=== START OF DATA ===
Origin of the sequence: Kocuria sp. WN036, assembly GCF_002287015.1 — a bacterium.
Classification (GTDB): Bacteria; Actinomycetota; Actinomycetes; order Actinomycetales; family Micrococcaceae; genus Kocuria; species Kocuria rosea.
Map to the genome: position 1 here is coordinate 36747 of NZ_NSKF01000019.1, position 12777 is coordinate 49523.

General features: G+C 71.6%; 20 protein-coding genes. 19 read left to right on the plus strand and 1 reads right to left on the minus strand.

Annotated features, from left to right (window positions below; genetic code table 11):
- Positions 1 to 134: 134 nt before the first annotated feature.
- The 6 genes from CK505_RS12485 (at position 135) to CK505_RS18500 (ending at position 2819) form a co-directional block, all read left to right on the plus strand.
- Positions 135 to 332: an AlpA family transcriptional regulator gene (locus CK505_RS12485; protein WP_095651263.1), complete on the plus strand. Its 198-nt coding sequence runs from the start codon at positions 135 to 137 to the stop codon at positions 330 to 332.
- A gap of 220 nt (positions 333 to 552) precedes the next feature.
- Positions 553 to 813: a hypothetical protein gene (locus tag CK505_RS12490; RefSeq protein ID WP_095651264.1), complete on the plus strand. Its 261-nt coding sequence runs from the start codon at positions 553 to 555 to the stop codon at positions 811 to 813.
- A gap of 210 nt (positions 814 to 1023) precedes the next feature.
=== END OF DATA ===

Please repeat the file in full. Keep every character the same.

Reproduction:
Origin of the sequence: Kocuria sp. WN036, assembly GCF_002287015.1 — a bacterium.
Classification (GTDB): Bacteria; Actinomycetota; Actinomycetes; order Actinomycetales; family Micrococcaceae; genus Kocuria; species Kocuria rosea.
Map to the genome: position 1 here is coordinate 36747 of NZ_NSKF01000019.1, position 12777 is coordinate 49523.

General features: G+C 71.6%; 20 protein-coding genes. 19 read left to right on the plus strand and 1 reads right to left on the minus strand.

Annotated features, from left to right (window positions below; genetic code table 11):
- Positions 1 to 134: 134 nt before the first annotated feature.
- The 6 genes from CK505_RS12485 (at position 135) to CK505_RS18500 (ending at position 2819) form a co-directional block, all read left to right on the plus strand.
- Positions 135 to 332: an AlpA family transcriptional regulator gene (locus CK505_RS12485; protein WP_095651263.1), complete on the plus strand. Its 198-nt coding sequence runs from the start codon at positions 135 to 137 to the stop codon at positions 330 to 332.
- A gap of 220 nt (positions 333 to 552) precedes the next feature.
- Positions 553 to 813: a hypothetical protein gene (locus tag CK505_RS12490; RefSeq protein ID WP_095651264.1), complete on the plus strand. Its 261-nt coding sequence runs from the start codon at positions 553 to 555 to the stop codon at positions 811 to 813.
- A gap of 210 nt (positions 814 to 1023) precedes the next feature.